This test was administered to recruits at Fort Devens, Mass., during World War I. The idea is to measure reading comprehension, but the questions take on a surreal poetry:


Below 6: Illiterate
6 to 20: Primary
21 to 25: Grammar
26 to 30: Junior high school
31 to 35: Senior high school
36 to 42: College

Three additional versions of the test are given here.

International Relations,
Image: Wikimedia Commons

The French word for fanlight, vasistas, derives from the German phrase Was ist das? (“Who’s there?” or literally “What is that?”).

There seem to be two competing explanations: Either German visitors to France were unfamiliar with these windows and commonly asked about them — or French visitors to Germany often heard that phrase called through the window before the door opened.


  • Queen Victoria and her future husband, Albert, were born with the help of the same midwife.
  • Ulysses Grant and Harry Truman had the same meaningless middle initial.
  • SLICES OF BREAD is an anagram of DESCRIBES LOAF. (Dean Mayer)
  • France’s longest land border is with Brazil (via French Guiana).
  • “A creed is an ossified metaphor.” — Elbert Hubbard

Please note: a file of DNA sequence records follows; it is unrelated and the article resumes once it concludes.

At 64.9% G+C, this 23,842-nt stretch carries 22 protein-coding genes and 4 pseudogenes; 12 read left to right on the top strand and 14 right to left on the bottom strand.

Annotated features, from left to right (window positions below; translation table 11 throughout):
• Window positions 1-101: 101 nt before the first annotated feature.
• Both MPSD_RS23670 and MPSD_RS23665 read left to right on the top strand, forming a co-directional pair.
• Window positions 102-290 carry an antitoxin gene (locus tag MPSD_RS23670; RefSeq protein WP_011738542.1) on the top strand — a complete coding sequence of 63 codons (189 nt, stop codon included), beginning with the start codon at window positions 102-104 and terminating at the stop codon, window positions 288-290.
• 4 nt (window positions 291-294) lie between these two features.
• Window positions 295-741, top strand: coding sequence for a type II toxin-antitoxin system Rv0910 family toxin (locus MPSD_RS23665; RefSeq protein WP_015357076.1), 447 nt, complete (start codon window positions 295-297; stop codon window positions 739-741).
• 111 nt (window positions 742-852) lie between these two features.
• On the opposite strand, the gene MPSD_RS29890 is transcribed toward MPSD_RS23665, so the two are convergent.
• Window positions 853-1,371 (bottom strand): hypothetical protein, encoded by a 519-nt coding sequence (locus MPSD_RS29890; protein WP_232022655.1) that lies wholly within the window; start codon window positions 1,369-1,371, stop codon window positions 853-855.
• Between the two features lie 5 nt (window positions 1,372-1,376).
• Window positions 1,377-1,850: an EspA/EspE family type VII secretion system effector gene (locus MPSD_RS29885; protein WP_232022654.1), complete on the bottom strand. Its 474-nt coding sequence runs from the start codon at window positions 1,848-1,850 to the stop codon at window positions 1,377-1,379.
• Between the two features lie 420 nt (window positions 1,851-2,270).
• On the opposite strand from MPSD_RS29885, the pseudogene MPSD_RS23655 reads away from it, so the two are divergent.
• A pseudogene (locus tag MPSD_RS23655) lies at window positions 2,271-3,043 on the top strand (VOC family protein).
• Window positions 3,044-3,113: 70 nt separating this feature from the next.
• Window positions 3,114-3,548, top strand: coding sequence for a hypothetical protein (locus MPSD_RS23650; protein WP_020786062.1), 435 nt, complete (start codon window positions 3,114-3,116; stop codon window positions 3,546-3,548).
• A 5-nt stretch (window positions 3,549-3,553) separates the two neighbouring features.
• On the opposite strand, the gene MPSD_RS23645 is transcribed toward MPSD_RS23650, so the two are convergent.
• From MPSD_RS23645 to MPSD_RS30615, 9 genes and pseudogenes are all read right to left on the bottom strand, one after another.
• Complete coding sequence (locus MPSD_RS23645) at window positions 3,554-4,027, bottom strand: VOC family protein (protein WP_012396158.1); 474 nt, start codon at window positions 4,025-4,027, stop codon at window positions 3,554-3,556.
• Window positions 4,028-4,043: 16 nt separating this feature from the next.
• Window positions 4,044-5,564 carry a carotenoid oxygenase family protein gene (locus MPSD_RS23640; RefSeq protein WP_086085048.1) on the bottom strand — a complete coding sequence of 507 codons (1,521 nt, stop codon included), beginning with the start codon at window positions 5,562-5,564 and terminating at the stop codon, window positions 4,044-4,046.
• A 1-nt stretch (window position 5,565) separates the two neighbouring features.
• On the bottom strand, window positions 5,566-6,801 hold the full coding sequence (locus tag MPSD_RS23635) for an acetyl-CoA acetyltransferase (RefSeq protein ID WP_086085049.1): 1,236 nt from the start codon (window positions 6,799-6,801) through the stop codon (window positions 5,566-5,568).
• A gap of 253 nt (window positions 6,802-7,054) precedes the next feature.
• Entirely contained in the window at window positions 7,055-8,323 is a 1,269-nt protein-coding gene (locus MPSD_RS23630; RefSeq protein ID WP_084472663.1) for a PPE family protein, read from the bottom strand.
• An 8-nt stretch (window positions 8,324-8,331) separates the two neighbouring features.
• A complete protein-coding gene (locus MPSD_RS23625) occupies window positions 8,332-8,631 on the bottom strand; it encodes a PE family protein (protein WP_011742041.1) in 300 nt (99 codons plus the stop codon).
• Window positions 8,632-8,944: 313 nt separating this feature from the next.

(Thanks, Tony.)

All God’s Creatures,_with_a_description_of_the_habits_and_economy_of_the_most_interesting_(1883)_(14752342245).jpg

“Animals seen as sport become to the mind meat, and cease to be individual creatures, so that you may feed fishes, but catch fish, ride elephants, but hunt elephant, fatten turkeys and pigs, but chase turkey and pig, throw bread to ducks, but shoot duck; and some creatures, whom God would seem to have created merely for the chase, such as grouse and snipe, require no plural forms at all. And even as few as two pigs become pig if hunted.” — Rose Macaulay

In Thomas Tryon’s Country-Man’s Companion (1684), the birds upbraid man, “O thou Two-Leg’d unfeather’d unthinking Thing,” for his slaughter: